Wednesday, July 28, 2010

Grilled Spanish Mustard Beef Doesn't Have a Ring to It

When people ask me if I'm ever afraid of running out of recipes to film, I usually joke that new recipes aren't the problem, it's running out of things to call them that's the real fear. Take this horribly named Spanish mustard beef for example. Least poetic name, ever.

Despite the awkward name, this fast and user-friendly wet rub did a fine job flavoring some carne asada I grilled recently (yes, that was redundant). I'm calling it Spanish mustard since I spiked the Dijon with a couple of my favorite ingredients of all time – smoked paprika and sherry vinegar.

Be sure to go find the real stuff (that it comes from Spain is one clue). If your marinade is only going to have a couple ingredients, you better make sure you're using top shelf stuff. The other two keys to this recipe are as follows: only let the meat marinate for about an hour, otherwise it may start to "cook" in the acid; and be sure to build a very hot fire.

Since this is a wet rub, we need the meat to sear and caramelize, not to steam in its own juices. After successfully grilling and slicing thin, against the grain, this can be eaten in hundreds of ways; all delicious. You'll see my tortilla delivery system, but everything from paper-thin rice paper wrappers to thick slices of grilled bread would be perfect.

This is also a fantastic marinade for thin-cut pork shoulder chops, or any of your favorite chicken parts. By the way, while you're grilling, sipping on a cold beer, or sangria, try and think of a better name. Enjoy!




Ingredients:
2 pounds thin sliced beef (any thin flap meat, skirt steak, flank steak, round steak, etc.
2 tablespoons Dijon
2 tablespoons smoked paprika
4 cloves minced, crushed garlic, optional
1/4 cup sherry vinegar
1/4 cup light olive oil
salt and freshly ground black pepper to tastes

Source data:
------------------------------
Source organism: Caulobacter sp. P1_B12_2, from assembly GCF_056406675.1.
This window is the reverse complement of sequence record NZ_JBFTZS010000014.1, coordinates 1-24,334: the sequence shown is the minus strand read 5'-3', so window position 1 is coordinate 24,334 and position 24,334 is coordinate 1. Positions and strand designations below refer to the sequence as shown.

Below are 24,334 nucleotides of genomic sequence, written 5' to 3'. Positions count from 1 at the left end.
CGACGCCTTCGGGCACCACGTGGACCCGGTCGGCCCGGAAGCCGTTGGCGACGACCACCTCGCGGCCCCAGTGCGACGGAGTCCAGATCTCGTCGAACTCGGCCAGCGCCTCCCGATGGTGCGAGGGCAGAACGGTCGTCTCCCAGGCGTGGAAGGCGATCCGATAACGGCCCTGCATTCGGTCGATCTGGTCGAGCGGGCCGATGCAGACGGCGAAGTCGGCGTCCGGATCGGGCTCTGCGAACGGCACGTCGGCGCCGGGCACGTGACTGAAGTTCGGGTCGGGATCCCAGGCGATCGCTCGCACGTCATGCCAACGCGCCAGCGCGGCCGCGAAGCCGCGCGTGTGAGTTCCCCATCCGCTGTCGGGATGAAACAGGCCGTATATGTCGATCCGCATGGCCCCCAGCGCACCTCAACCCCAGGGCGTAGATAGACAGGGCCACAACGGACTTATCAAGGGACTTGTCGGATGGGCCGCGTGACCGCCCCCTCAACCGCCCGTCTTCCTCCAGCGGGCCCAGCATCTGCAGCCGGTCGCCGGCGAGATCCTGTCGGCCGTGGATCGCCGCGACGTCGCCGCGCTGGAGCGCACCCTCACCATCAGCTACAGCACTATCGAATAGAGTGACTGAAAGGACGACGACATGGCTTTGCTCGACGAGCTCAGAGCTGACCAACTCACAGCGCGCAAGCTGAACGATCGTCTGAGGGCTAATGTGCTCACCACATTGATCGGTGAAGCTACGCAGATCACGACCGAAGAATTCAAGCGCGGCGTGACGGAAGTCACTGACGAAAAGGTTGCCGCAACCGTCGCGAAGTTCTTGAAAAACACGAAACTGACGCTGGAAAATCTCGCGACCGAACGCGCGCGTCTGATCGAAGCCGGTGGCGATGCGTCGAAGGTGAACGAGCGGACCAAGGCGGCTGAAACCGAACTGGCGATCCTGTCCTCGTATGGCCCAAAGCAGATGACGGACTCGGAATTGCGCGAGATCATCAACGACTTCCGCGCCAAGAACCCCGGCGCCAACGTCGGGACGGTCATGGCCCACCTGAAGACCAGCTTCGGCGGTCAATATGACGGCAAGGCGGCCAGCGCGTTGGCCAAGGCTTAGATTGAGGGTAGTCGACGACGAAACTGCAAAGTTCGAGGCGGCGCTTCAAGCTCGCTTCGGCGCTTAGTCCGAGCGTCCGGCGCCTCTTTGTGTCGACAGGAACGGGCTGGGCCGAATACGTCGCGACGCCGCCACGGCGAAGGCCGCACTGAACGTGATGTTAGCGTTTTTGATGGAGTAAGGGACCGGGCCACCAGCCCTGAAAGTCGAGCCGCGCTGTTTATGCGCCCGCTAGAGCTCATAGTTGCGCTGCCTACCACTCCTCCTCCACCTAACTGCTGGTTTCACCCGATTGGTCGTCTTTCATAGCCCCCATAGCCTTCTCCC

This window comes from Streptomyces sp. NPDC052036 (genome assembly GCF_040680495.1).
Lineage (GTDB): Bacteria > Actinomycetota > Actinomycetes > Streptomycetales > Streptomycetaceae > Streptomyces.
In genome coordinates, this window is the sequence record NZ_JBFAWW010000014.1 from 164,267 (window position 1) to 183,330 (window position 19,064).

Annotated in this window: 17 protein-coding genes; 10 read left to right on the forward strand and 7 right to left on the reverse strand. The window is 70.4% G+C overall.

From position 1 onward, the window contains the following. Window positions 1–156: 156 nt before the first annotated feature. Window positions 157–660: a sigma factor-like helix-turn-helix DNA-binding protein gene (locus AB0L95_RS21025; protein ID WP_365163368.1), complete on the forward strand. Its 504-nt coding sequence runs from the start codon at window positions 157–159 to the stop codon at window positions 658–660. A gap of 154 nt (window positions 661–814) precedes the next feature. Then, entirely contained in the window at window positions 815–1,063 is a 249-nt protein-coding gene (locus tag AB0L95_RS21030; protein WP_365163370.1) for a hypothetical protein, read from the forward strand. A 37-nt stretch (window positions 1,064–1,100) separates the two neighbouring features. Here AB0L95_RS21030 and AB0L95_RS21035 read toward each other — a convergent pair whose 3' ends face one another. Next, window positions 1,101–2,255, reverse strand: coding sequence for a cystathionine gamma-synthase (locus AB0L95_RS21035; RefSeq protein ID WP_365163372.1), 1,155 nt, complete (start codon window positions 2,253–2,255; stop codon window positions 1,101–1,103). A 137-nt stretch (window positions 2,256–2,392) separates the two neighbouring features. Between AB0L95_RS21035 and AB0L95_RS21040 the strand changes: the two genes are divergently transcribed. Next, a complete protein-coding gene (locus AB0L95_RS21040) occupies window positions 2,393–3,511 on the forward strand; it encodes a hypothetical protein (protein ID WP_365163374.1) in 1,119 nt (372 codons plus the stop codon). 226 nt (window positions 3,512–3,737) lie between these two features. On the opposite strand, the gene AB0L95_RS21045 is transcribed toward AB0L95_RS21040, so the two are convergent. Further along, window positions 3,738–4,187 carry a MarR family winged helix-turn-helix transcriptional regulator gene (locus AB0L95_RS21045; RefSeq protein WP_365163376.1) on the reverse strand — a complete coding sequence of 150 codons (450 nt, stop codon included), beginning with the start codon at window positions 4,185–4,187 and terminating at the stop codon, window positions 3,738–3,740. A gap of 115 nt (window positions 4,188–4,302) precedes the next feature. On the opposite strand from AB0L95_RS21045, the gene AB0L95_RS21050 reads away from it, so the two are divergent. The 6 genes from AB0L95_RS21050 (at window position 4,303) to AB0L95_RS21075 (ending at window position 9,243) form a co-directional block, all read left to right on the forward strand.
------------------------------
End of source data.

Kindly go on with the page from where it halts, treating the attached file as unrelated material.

33 comments:

YankeeNaija said...

love it. will try it.

michellefillion said...

got a good name!
carne (meat) a la mostaza (mustard)
or use poor spanish grammar and just
mostaza carne

Anonymous said...

NOT IN A GARLIC MOOD!!?? WHAT!!??

Anonymous said...

This looks great! I can't seem to locate Sherry Vinegar here in the Midwest. I've seen you/heard say how much you like it. Would you recommend a brand you like please?

Chef John said...

dont have one fav brand. anything from Spain is good. check Whole Foods. Here is lot more info http://en.wikipedia.org/wiki/Sherry_vinegar

laura said...

Will be making this tomorrow!

Anonymous said...

Can I use canola oil instead of the olive oil? Or extra virgin? Thanks!

Chef John said...

sure, canola better

Karl said...

looks like it would be awesome in the Arepas

Asian Malaysian said...

How would that rub go as a salad dressing if you tripled the oil? Would it need some sweet element or be good to go?

Tamar@StarvingofftheLand said...

No one who's ever followed a recipe with a great title only to find it made a crappy dish is going to complain when a great recipe has a crappy title. You definitely have your priorities in order.

Chef John said...

Thank! Hey, wait a minute, did u just call my title crappy? ;-)

Chef John said...

A.M. The sherry vinegar has some sweetness , would
depend on your taste of course

frabala said...

Very similar the way we eat gyros in Greece!

GreedyRosie said...

Great summertime food. I can't wait to try it as ssoon as the weather gets good enough to barbecue again!

Khaddy said...

looks delish

Food Junkie said...

Oh this sounds SOOOOO good. Smoked paprika is awesome stuff and is just so full of flavour. Thanks for the great suggestion Chef.

Kim

blogagog said...

This looks so tasty! Sadly, I despise mustard - and cilantro, for that matter - and simply cannot eat it.